Meet with the prospective accountant(s) you’ve chosen, and ask your questions.

There’s nothing like a face-to-face meeting for gauging how well you might work with another person. Besides assessing the accountant’s knowledge, see how comfortable you are with him or her and how well the two of you communicate with each other. When you choose an accountant for your business you’re going to be establishing a long term relationship, so feeling comfortable with them is important.

 

How to Find the Best C.P.A. or Tax Accountant Near You

Why you need to be careful when choosing a C.P.A.

Each year, the I.R.S. compiles a “Dirty Dozen” list of tax scams. Although the scams are wide-ranging, many of them include actions taken by shady tax preparers, such as promising inflated refunds, falsely claiming deductions and credits, or encouraging clients to avoid their tax obligations.

Compile a list of potential C.P.A.s and tax accountants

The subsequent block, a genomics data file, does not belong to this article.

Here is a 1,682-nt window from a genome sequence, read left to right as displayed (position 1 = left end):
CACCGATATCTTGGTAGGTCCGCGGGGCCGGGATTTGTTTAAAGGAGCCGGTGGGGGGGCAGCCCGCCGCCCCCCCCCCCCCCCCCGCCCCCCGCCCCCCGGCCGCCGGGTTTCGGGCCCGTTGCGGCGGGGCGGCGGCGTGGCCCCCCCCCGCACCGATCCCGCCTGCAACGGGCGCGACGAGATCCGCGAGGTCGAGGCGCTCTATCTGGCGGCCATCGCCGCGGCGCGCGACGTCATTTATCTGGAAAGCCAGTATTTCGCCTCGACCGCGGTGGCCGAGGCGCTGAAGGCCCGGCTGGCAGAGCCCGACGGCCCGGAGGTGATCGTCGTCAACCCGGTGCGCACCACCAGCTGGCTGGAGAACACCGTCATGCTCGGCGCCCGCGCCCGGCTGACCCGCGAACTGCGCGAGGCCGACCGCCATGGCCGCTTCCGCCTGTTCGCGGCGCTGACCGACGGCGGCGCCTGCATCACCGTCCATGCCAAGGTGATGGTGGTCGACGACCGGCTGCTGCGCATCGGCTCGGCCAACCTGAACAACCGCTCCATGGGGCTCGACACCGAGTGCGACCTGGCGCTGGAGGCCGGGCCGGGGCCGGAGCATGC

Like with most service providers, a great way to find a C.P.A. or accountant is to ask for a referral. But don’t just go with the first name you get — compile a list of three or four potential accountants.

Search the I.R.S. directory.

The one qualification every paid tax preparer must have is a preparer tax identification number, or P.T.I.N. Anyone can apply for a P.T.I.N. online for free, so a P.T.I.N. alone isn’t indicative of the person’s skill or experience.

Check with your state or national associations.

Many state boards of accountancy and state C.P.A. societies maintain online directories of members or can provide a list of tax pros in your area when asked. Not every C.P.A. prepares taxes, so you may need to do some research online or call to see if the people on your list provide the type of tax services you need.

Consider free tax-preparation resources.

If you make less than $56,000 per year or are age 60 and older, you may want to look into having your tax return prepared through the Volunteer Income Tax Assistance (VITA) or Tax Counseling for the Elderly (T.C.E.) programs.

 

TIPS TO FINDING THE BEST ACCOUNTANT FOR MY BUSINESS

Additional Services

What issues are most important to you? Where do you see your business going? If you anticipate some major growth for your business you may want to have an accountant who is familiar with business and strategic planning, budgeting, cash flow management, and estate planning.

Has Worked With the IRS

Having to face an audit is stressful enough. Having to rely on an inexperienced accountant who has never faced the IRS only adds to the grueling experience.